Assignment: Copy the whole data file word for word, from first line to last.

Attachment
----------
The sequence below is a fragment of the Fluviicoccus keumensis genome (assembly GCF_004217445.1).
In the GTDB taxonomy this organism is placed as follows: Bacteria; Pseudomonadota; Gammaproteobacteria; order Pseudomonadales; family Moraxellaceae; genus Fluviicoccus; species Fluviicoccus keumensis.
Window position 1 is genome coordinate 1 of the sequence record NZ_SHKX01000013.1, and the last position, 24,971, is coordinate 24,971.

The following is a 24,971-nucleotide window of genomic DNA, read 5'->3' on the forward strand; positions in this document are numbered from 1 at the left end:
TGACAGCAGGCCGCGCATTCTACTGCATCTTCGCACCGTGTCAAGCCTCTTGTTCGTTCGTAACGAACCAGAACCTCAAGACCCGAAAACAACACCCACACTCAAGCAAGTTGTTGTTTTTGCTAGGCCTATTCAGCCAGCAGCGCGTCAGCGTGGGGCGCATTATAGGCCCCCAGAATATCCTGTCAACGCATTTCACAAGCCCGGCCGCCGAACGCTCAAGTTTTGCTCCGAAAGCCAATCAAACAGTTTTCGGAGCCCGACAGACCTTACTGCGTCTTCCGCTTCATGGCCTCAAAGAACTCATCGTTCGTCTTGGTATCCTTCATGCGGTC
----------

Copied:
The sequence below is a fragment of the Fluviicoccus keumensis genome (assembly GCF_004217445.1).
In the GTDB taxonomy this organism is placed as follows: Bacteria; Pseudomonadota; Gammaproteobacteria; order Pseudomonadales; family Moraxellaceae; genus Fluviicoccus; species Fluviicoccus keumensis.
Window position 1 is genome coordinate 1 of the sequence record NZ_SHKX01000013.1, and the last position, 24,971, is coordinate 24,971.

The following is a 24,971-nucleotide window of genomic DNA, read 5'->3' on the forward strand; positions in this document are numbered from 1 at the left end:
TGACAGCAGGCCGCGCATTCTACTGCATCTTCGCACCGTGTCAAGCCTCTTGTTCGTTCGTAACGAACCAGAACCTCAAGACCCGAAAACAACACCCACACTCAAGCAAGTTGTTGTTTTTGCTAGGCCTATTCAGCCAGCAGCGCGTCAGCGTGGGGCGCATTATAGGCCCCCAGAATATCCTGTCAACGCATTTCACAAGCCCGGCCGCCGAACGCTCAAGTTTTGCTCCGAAAGCCAATCAAACAGTTTTCGGAGCCCGACAGACCTTACTGCGTCTTCCGCTTCATGGCCTCAAAGAACTCATCGTTCGTCTTGGTATCCTTCATGCGGTC